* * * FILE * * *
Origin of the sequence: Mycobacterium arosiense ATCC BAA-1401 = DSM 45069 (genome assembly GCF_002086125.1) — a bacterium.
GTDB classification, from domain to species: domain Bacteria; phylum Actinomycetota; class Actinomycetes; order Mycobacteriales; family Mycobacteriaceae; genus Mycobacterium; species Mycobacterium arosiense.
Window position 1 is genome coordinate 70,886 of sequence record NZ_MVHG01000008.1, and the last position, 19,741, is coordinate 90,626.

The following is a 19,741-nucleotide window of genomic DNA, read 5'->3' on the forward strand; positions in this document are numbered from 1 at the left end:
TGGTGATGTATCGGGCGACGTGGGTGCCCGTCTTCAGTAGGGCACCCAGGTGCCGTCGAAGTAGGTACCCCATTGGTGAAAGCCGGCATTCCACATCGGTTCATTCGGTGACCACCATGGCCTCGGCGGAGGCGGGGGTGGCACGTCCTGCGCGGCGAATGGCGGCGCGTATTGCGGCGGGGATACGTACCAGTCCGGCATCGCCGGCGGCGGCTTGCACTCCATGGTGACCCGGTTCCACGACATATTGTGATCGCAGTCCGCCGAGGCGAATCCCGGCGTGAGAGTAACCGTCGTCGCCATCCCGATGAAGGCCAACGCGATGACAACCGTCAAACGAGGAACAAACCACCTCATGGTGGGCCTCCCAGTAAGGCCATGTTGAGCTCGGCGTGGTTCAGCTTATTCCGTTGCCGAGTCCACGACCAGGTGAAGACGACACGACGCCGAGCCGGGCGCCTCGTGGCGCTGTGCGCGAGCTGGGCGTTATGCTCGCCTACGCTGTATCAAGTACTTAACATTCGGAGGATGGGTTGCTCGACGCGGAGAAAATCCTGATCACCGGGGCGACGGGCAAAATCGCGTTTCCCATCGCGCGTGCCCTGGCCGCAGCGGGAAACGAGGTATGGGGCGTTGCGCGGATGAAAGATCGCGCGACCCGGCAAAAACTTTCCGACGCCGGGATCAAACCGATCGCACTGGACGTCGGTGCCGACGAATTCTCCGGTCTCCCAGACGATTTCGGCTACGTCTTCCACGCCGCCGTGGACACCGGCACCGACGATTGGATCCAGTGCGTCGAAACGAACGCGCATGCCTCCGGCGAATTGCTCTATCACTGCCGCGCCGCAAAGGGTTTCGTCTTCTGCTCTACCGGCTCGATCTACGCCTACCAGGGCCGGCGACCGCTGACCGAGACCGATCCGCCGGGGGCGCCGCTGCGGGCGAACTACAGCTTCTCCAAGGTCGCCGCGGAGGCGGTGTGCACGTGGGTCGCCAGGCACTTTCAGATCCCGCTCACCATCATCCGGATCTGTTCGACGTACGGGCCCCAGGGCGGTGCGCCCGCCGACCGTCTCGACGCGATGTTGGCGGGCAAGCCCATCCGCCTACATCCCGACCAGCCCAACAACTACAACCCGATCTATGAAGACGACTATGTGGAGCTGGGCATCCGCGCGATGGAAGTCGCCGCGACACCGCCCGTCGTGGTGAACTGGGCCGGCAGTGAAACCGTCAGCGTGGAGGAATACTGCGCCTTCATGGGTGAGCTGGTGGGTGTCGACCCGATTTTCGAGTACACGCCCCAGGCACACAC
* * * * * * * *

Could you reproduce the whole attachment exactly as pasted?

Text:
Origin of the sequence: Mycobacterium arosiense ATCC BAA-1401 = DSM 45069 (genome assembly GCF_002086125.1) — a bacterium.
GTDB classification, from domain to species: domain Bacteria; phylum Actinomycetota; class Actinomycetes; order Mycobacteriales; family Mycobacteriaceae; genus Mycobacterium; species Mycobacterium arosiense.
Window position 1 is genome coordinate 70,886 of sequence record NZ_MVHG01000008.1, and the last position, 19,741, is coordinate 90,626.

The following is a 19,741-nucleotide window of genomic DNA, read 5'->3' on the forward strand; positions in this document are numbered from 1 at the left end:
TGGTGATGTATCGGGCGACGTGGGTGCCCGTCTTCAGTAGGGCACCCAGGTGCCGTCGAAGTAGGTACCCCATTGGTGAAAGCCGGCATTCCACATCGGTTCATTCGGTGACCACCATGGCCTCGGCGGAGGCGGGGGTGGCACGTCCTGCGCGGCGAATGGCGGCGCGTATTGCGGCGGGGATACGTACCAGTCCGGCATCGCCGGCGGCGGCTTGCACTCCATGGTGACCCGGTTCCACGACATATTGTGATCGCAGTCCGCCGAGGCGAATCCCGGCGTGAGAGTAACCGTCGTCGCCATCCCGATGAAGGCCAACGCGATGACAACCGTCAAACGAGGAACAAACCACCTCATGGTGGGCCTCCCAGTAAGGCCATGTTGAGCTCGGCGTGGTTCAGCTTATTCCGTTGCCGAGTCCACGACCAGGTGAAGACGACACGACGCCGAGCCGGGCGCCTCGTGGCGCTGTGCGCGAGCTGGGCGTTATGCTCGCCTACGCTGTATCAAGTACTTAACATTCGGAGGATGGGTTGCTCGACGCGGAGAAAATCCTGATCACCGGGGCGACGGGCAAAATCGCGTTTCCCATCGCGCGTGCCCTGGCCGCAGCGGGAAACGAGGTATGGGGCGTTGCGCGGATGAAAGATCGCGCGACCCGGCAAAAACTTTCCGACGCCGGGATCAAACCGATCGCACTGGACGTCGGTGCCGACGAATTCTCCGGTCTCCCAGACGATTTCGGCTACGTCTTCCACGCCGCCGTGGACACCGGCACCGACGATTGGATCCAGTGCGTCGAAACGAACGCGCATGCCTCCGGCGAATTGCTCTATCACTGCCGCGCCGCAAAGGGTTTCGTCTTCTGCTCTACCGGCTCGATCTACGCCTACCAGGGCCGGCGACCGCTGACCGAGACCGATCCGCCGGGGGCGCCGCTGCGGGCGAACTACAGCTTCTCCAAGGTCGCCGCGGAGGCGGTGTGCACGTGGGTCGCCAGGCACTTTCAGATCCCGCTCACCATCATCCGGATCTGTTCGACGTACGGGCCCCAGGGCGGTGCGCCCGCCGACCGTCTCGACGCGATGTTGGCGGGCAAGCCCATCCGCCTACATCCCGACCAGCCCAACAACTACAACCCGATCTATGAAGACGACTATGTGGAGCTGGGCATCCGCGCGATGGAAGTCGCCGCGACACCGCCCGTCGTGGTGAACTGGGCCGGCAGTGAAACCGTCAGCGTGGAGGAATACTGCGCCTTCATGGGTGAGCTGGTGGGTGTCGACCCGATTTTCGAGTACACGCCCCAGGCACACAC